A while back, my friend Mike Hrostoski turned me on to the minimalism trend that’s happening these days. No, not the architectural or musical or whatever-the-fuck definition of minimalism. Just the philosophy of dealing with less.
I had to admit, it was an attractive idea. So I started looking at my stuff and thinking “What can I get rid of?”
I’ve lived in a dozen places over the past 10 years. And because of that, I’m a man
of few possessions. Or so I thought until I started going through all the unnecessary junk I’ve managed to collect.
Clothes I don’t wear. Racquetball gear that hasn’t been touched since the Clinton administration. A TV I swear that I’ll find a place for, one of these days.
And the books. Oh, God. The books. A metric ton of paperbacks, hardbacks, fiction, nonfiction. I read them once or twice, then schlepped them around for years. Because, for some reason, I needed to have a library.
Or the DVDs! Years of movie watching had turned me into a cinematic pack rat. And it’s not like I actually NEEDED to own the damn things. How often can you watch the same movie, anyway? Even the Godfather films, my favorite—I’ve probably only seen them a few times. (Well, except Godfather III. That I could only watch once.)
So why did I hang on to these bulky, annoying possessions? I could only come up with one answer:
Because I want people to know that I am smart and interesting.
That’s it. That’s the only reason. We all make snap judgments about people, whether we want to or not. So when you go to somebody’s house and the only visible book is that
awful Mormon vampire book Twilight, you have an opinion. You can’t help it.
So my bookshelf (and DVD selection) is the person I want you to think that I am. So if you see a Thomas Merton book, the autobiography of Lenny Bruce, and Casablanca—you might think “Hey, this person is spiritual, with a love of comedy and an appreciation of classic film.” (And I’d hope that you ignored the sci-fi novels, comic books, and 5 seasons of Highlander DVDs*.)
And don’t get me wrong—I like all of those things. That’s why I bought them. But keeping them was definitely part of the subconscious narrative I was writing. Which is pretty fucking ridiculous, when you think about it.
So I started going through my stuff and asking these questions:
- Have I used this in the last 3 months? Do I plan to use this soon?
- Is it sentimental, beautiful, or useful?
If the answer was no, then it had to go. And so the Great Decluttering began. Old clothes, books, and other crap disappeared in droves. What I couldn’t sell, I gave away. And it was an incredible feeling.
After pruning my physical possessions, I turned to my brain and searched for a way to calm it down.
My problem is that I think a lot. And I don’t mean it in some braniac, “I’m pondering existence” type of way. I mean that random, irritating half-thoughts flood my brain constantly. A script I want to work on, an appointment to make, a conversation from five years ago.
If every one of those thoughts went away, I’d be no poorer. In any sense of the word.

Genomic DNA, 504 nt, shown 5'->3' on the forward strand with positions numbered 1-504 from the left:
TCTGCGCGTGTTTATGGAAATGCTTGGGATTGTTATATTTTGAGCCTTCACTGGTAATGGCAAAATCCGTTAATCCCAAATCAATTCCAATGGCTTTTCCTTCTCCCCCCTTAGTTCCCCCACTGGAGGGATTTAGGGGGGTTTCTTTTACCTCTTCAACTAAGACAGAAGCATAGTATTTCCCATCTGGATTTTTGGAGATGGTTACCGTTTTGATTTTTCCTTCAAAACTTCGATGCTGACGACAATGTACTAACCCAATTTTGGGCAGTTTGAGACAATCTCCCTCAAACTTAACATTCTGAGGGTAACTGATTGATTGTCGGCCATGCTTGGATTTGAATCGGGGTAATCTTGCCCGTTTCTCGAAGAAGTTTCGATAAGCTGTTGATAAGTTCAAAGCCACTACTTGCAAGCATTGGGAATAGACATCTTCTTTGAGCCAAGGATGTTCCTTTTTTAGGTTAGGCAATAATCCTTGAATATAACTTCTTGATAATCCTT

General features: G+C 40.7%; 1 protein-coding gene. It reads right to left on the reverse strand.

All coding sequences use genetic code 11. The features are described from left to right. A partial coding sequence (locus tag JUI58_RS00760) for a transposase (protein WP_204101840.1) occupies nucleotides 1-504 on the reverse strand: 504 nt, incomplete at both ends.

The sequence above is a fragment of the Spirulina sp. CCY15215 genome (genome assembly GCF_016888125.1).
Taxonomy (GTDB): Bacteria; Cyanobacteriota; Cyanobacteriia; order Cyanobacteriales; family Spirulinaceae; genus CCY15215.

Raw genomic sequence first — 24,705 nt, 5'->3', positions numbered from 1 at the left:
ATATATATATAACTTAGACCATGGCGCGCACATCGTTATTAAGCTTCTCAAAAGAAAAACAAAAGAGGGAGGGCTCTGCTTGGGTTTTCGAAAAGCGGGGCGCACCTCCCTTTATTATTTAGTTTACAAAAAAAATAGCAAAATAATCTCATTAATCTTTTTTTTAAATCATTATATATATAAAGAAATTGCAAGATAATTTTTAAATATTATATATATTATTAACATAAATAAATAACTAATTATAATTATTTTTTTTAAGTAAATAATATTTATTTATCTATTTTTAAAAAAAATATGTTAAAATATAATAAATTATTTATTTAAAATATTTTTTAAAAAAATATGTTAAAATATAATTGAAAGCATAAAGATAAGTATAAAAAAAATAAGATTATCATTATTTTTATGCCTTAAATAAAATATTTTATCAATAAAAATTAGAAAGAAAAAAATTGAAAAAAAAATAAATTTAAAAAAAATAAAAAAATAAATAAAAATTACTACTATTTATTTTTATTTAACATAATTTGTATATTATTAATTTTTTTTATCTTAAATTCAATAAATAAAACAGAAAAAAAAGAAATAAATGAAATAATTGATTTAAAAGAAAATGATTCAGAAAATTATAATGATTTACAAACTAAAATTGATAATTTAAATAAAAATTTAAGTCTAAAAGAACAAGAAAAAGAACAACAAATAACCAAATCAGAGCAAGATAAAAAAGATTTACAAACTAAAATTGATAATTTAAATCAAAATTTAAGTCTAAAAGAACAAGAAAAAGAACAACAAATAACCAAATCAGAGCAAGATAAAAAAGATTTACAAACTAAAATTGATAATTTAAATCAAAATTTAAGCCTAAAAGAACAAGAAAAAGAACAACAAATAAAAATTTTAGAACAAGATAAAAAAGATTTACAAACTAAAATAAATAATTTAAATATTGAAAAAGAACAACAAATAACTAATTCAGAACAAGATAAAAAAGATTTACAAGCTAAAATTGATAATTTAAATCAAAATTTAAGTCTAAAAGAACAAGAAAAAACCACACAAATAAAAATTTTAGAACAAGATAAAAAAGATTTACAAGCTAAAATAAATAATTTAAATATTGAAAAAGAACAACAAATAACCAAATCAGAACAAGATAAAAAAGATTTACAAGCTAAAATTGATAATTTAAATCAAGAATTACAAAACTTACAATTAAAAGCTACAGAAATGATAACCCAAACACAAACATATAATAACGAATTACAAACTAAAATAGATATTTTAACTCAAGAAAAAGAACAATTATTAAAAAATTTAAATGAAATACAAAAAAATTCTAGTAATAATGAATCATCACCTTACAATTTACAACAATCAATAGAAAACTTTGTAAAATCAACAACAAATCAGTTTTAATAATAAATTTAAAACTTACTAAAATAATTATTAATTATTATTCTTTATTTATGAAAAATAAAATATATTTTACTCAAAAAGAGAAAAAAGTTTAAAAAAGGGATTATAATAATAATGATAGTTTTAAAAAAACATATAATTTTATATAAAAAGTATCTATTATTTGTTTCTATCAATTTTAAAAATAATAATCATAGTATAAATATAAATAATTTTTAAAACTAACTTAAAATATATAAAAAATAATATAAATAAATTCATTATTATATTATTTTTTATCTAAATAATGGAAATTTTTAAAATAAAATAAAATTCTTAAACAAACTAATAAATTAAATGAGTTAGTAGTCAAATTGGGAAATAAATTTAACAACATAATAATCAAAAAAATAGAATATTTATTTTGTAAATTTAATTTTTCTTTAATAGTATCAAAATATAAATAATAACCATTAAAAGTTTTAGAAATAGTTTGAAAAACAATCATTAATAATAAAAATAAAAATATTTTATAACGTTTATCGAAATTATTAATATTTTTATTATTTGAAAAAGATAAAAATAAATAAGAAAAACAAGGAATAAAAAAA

So I got David Allen’s Getting Things Done. (From the library, of course) And it was pretty damn eye opening. The whole thing is about creating a system of information so that you can actually, you know, get things done.
It took a couple of days, but I wrote down every single thing that was nagging me. From my autistic lesbian zombie screenplay to the water filter I kept forgetting to buy. It was all there, on paper, so that I didn’t need to think about anything unless I was planning to DO something about it right then.
And something crazy happened. After a few days, the noise in my brain lowered.
After that, I started looking at things that were causing unnecessary mental chatter. My phone was a big one. Why did I have Facebook or Twitter on my phone? I couldn’t think of a reason, other than occasionally posting a joke or having something to do while waiting in line.
Then I thought about Facebook in general. (Twitter didn’t bother me as much, since I barely use it.)
What did I get from this? The few useful interactions were overshadowed by endless event invitations, dumb political discussions, and boring updates from people I barely knew.
So I deleted it.
I swear to God, I had more people call or text me about deleting Facebook than when my grandmother died. “Why? Why did you do that?” some people asked. “Why do you have to quit cold turkey?” They just couldn’t believe that anyone would just choose to unplug from all that.
But suddenly I had all this free time. Those little 5 to 10 minute “breaks” throughout the day mashed up into a couple hours of uninterrupted time. I had more time to work, more time to relax, and didn’t feel like I was being bombarded by useless minutiae.
More than any time in history, we have choices upon choices. What to eat, what to wear, what type of entertainment to consume. We can live anywhere we want, do anything we want. It’s amazing, but it’s also overwhelming.
The only sane way to live is to cut out as much as possible, only keeping what you really love and need. Ultimately, there’s even a spiritual/emotional minimalism, trying to get away from envy and pride and resentments.
Like Bruce Lee said: “The height of cultivation runs to simplicity. Halfway cultivation runs to ornamentation.”
*—But not season 6 of Highlander. Because fuck them for killing off Richie. And all the weird witchcraft stuff? Come on.